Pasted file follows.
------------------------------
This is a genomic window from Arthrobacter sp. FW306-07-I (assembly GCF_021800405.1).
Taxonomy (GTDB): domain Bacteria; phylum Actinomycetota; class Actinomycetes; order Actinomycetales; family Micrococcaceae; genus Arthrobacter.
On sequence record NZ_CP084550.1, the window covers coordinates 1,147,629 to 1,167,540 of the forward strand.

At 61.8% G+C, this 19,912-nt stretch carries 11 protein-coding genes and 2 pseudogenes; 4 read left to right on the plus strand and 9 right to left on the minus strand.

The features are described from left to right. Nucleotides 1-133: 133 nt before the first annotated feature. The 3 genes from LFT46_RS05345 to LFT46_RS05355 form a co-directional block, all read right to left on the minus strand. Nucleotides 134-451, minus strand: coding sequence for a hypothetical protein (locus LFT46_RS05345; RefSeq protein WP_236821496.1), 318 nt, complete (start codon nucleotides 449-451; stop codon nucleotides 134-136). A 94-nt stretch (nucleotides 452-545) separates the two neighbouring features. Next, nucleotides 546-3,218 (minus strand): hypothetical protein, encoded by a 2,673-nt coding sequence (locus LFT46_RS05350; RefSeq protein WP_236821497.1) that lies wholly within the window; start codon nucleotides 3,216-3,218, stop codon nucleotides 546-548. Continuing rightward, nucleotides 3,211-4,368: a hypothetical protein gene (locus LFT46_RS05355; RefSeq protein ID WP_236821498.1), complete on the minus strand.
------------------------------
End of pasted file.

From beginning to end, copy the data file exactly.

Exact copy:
This is a genomic window from Arthrobacter sp. FW306-07-I (assembly GCF_021800405.1).
Taxonomy (GTDB): domain Bacteria; phylum Actinomycetota; class Actinomycetes; order Actinomycetales; family Micrococcaceae; genus Arthrobacter.
On sequence record NZ_CP084550.1, the window covers coordinates 1,147,629 to 1,167,540 of the forward strand.

At 61.8% G+C, this 19,912-nt stretch carries 11 protein-coding genes and 2 pseudogenes; 4 read left to right on the plus strand and 9 right to left on the minus strand.

The features are described from left to right. Nucleotides 1-133: 133 nt before the first annotated feature. The 3 genes from LFT46_RS05345 to LFT46_RS05355 form a co-directional block, all read right to left on the minus strand. Nucleotides 134-451, minus strand: coding sequence for a hypothetical protein (locus LFT46_RS05345; RefSeq protein WP_236821496.1), 318 nt, complete (start codon nucleotides 449-451; stop codon nucleotides 134-136). A 94-nt stretch (nucleotides 452-545) separates the two neighbouring features. Next, nucleotides 546-3,218 (minus strand): hypothetical protein, encoded by a 2,673-nt coding sequence (locus LFT46_RS05350; RefSeq protein WP_236821497.1) that lies wholly within the window; start codon nucleotides 3,216-3,218, stop codon nucleotides 546-548. Continuing rightward, nucleotides 3,211-4,368: a hypothetical protein gene (locus LFT46_RS05355; RefSeq protein ID WP_236821498.1), complete on the minus strand.